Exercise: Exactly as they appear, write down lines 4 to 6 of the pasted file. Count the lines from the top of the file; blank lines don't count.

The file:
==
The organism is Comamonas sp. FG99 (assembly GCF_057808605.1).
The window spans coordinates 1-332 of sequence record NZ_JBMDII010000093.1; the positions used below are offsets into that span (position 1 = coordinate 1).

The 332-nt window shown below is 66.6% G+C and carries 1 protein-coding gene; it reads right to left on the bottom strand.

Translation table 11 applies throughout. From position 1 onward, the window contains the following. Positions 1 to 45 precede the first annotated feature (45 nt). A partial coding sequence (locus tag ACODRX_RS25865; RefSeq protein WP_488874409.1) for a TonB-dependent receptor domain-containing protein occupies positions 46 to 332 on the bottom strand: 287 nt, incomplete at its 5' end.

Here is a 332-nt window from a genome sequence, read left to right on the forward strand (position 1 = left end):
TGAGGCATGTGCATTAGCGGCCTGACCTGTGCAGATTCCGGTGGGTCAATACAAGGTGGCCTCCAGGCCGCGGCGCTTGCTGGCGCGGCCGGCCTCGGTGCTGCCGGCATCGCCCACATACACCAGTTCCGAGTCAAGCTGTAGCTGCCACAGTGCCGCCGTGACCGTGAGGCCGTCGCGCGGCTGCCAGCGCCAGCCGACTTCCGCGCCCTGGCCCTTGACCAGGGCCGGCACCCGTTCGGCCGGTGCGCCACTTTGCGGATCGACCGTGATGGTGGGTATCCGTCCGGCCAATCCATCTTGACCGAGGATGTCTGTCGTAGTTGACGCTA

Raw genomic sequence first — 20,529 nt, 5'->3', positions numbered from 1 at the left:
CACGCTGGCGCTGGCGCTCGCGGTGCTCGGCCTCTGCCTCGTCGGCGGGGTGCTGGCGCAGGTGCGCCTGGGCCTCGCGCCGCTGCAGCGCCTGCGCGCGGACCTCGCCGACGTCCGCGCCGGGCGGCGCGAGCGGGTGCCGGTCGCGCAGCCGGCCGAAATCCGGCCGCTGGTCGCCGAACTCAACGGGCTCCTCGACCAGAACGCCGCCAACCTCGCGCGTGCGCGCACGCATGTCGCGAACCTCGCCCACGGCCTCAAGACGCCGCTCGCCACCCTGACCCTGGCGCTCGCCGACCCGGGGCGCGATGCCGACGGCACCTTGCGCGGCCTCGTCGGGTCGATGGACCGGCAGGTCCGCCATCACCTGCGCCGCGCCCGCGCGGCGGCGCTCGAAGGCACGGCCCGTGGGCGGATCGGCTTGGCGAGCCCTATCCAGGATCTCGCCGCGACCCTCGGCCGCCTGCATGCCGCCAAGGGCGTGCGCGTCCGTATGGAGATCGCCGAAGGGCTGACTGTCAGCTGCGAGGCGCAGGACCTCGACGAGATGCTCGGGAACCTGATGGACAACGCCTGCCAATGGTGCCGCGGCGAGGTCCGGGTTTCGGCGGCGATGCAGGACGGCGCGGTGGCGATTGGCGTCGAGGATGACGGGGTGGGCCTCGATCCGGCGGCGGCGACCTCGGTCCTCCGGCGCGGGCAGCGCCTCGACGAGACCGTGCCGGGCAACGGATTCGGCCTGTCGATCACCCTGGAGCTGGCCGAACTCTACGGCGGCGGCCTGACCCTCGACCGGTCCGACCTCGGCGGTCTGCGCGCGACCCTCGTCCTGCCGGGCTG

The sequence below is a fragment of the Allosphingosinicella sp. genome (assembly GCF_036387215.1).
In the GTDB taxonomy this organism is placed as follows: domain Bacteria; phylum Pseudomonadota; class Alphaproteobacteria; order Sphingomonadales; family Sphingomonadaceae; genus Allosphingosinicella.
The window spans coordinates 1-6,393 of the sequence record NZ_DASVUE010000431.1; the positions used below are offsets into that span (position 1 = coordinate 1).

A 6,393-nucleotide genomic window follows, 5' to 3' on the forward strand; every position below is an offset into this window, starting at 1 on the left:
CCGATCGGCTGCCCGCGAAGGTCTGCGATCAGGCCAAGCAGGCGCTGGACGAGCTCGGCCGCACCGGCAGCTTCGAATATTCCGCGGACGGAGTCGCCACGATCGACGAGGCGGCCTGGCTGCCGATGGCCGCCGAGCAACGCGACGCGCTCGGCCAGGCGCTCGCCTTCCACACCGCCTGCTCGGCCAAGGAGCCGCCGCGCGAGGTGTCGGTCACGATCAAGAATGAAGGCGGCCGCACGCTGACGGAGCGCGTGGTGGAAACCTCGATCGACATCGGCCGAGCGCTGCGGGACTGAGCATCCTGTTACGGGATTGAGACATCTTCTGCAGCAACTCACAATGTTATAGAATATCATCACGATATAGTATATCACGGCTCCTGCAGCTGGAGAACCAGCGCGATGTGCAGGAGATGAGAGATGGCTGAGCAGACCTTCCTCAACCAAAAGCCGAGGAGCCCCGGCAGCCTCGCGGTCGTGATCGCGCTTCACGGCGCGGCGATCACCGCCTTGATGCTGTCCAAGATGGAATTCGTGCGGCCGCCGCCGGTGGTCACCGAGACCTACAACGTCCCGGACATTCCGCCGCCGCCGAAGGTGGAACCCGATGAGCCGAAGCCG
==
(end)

Translation table 11 applies throughout. From position 1 onward, the window contains the following. Positions 1 to 45 precede the first annotated feature (45 nt). A partial coding sequence (locus tag ACODRX_RS25865; RefSeq protein WP_488874409.1) for a TonB-dependent receptor domain-containing protein occupies positions 46 to 332 on the bottom strand: 287 nt, incomplete at its 5' end.

Here is a 332-nt window from a genome sequence, read left to right on the forward strand (position 1 = left end):
TGAGGCATGTGCATTAGCGGCCTGACCTGTGCAGATTCCGGTGGGTCAATACAAGGTGGCCTCCAGGCCGCGGCGCTTGCTGGCGCGGCCGGCCTCGGTGCTGCCGGCATCGCCCACATACACCAGTTCCGAGTCAAGCTGTAGCTGCCACAGTGCCGCCGTGACCGTGAGGCCGTCGCGCGGCTGCCAGCGCCAGCCGACTTCCGCGCCCTGGCCCTTGACCAGGGCCGGCACCCGTTCGGCCGGTGCGCCACTTTGCGGATCGACCGTGATGGTGGGTATCCGTCCGGCCAATCCATCTTGACCGAGGATGTCTGTCGTAGTTGACGCTA